There are many species of Recluse spiders (also known as violin or fiddleback spiders),
however, none are endemic to Australia. They have a nasty reputation due to their potentially
dermonecrotic venom even though the vast majority of bites are unremarkable requiring little
to no medical intervention. The species shown here, Loxosceles rufescens, having originated
in the Mediterranean, is now more or less a cosmopolitan species (world-wide distribution).
Transported to Adelaide's ports quite some time ago it has now spread into greater South
Australian country regions, but is rarely seen as these non-aggressive spiders prefer dark, quiet
places and will rarely venture out into the open.
This particular species of Recluse does not have the exaggerated notoriety of L. reclusa, a species
common to areas of southern North America - although its venom is considered to have the
same potentially dermonecrotic action (Greene et al., 2009). L. rufescens, as with all spiders from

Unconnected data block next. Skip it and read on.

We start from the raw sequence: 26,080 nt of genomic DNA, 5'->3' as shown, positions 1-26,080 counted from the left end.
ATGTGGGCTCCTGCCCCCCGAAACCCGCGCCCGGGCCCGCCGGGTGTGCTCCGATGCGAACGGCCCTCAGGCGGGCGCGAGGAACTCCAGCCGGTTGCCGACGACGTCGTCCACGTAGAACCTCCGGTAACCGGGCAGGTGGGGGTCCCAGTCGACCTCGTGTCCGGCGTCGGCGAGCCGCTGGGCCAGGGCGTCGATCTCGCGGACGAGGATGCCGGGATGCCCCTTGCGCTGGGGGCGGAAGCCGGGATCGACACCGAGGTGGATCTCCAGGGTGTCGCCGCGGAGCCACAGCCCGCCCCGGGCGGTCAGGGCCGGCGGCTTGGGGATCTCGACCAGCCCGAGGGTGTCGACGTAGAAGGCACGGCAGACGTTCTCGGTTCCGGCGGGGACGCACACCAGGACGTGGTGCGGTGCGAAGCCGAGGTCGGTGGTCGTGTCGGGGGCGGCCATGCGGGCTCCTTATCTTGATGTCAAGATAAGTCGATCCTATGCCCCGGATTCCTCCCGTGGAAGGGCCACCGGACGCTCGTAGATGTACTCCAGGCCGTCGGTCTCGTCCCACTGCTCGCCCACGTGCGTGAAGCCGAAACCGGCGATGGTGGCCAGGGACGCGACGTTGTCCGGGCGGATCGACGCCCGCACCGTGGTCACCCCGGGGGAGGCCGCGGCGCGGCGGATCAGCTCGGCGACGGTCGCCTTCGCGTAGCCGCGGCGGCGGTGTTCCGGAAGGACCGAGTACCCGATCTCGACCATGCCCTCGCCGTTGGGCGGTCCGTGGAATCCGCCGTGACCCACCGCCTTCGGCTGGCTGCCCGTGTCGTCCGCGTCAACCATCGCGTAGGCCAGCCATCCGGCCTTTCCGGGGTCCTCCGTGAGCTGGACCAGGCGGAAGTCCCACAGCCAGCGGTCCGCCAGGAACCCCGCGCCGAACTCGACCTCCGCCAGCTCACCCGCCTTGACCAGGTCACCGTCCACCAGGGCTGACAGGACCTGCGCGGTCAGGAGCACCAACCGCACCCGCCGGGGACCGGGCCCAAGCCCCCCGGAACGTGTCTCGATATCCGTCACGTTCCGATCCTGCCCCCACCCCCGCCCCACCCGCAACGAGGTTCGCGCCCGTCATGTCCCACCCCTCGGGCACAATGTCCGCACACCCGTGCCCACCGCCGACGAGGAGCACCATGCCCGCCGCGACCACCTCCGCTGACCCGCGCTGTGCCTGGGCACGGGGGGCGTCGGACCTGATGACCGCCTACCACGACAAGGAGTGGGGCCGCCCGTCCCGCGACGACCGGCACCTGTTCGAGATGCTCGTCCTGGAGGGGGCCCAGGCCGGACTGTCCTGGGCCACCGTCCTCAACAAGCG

this genus should be considered 'potentially' dangerous and as such treated with care.
Greene, A., Breisch, N. L., Boardman, T., Pagac, B. B., Kunickis, E., Howes, R. K., & Brown, P. V. (2009).The Mediterranean recluse spider, Loxosceles rufescens (Dufour): An abundant but cryptic inhabitant of deep infrastructure in the Washington, D.C. area (Arachnida: Araneae: Sicariidae). American entomologist, 55(3), 158-169. doi:10.1093/ae/55.3.158
Nentwig, W., Pantini, P., & Vetter, R. S. (2017). Distribution and medical aspects of Loxosceles rufescens, one of the most invasive spiders of the world (Araneae: Sicariidae). Toxicon, 132, 19-28. doi:http://doi.org/10.1016/j.toxicon.2017.04.007